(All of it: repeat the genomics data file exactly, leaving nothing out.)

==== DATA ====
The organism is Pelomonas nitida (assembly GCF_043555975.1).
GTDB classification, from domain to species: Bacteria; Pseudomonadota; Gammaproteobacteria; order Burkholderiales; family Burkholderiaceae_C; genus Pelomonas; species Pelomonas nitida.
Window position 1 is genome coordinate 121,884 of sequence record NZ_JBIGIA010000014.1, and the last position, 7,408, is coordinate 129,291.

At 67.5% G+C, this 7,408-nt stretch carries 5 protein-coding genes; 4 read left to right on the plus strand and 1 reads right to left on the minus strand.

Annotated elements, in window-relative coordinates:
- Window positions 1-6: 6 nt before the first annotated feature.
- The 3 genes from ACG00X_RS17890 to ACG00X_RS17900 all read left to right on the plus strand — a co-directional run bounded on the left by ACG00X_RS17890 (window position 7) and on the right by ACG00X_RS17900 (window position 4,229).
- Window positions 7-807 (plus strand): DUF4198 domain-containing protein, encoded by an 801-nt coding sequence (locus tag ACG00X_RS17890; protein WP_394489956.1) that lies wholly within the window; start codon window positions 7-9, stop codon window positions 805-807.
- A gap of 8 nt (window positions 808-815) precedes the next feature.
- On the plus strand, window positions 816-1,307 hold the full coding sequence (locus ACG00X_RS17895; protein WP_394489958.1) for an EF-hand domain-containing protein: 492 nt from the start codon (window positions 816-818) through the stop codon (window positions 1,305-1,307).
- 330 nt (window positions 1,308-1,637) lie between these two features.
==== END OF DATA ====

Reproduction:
The organism is Pelomonas nitida (assembly GCF_043555975.1).
GTDB classification, from domain to species: Bacteria; Pseudomonadota; Gammaproteobacteria; order Burkholderiales; family Burkholderiaceae_C; genus Pelomonas; species Pelomonas nitida.
Window position 1 is genome coordinate 121,884 of sequence record NZ_JBIGIA010000014.1, and the last position, 7,408, is coordinate 129,291.

At 67.5% G+C, this 7,408-nt stretch carries 5 protein-coding genes; 4 read left to right on the plus strand and 1 reads right to left on the minus strand.

Annotated elements, in window-relative coordinates:
- Window positions 1-6: 6 nt before the first annotated feature.
- The 3 genes from ACG00X_RS17890 to ACG00X_RS17900 all read left to right on the plus strand — a co-directional run bounded on the left by ACG00X_RS17890 (window position 7) and on the right by ACG00X_RS17900 (window position 4,229).
- Window positions 7-807 (plus strand): DUF4198 domain-containing protein, encoded by an 801-nt coding sequence (locus tag ACG00X_RS17890; protein WP_394489956.1) that lies wholly within the window; start codon window positions 7-9, stop codon window positions 805-807.
- A gap of 8 nt (window positions 808-815) precedes the next feature.
- On the plus strand, window positions 816-1,307 hold the full coding sequence (locus ACG00X_RS17895; protein WP_394489958.1) for an EF-hand domain-containing protein: 492 nt from the start codon (window positions 816-818) through the stop codon (window positions 1,305-1,307).
- 330 nt (window positions 1,308-1,637) lie between these two features.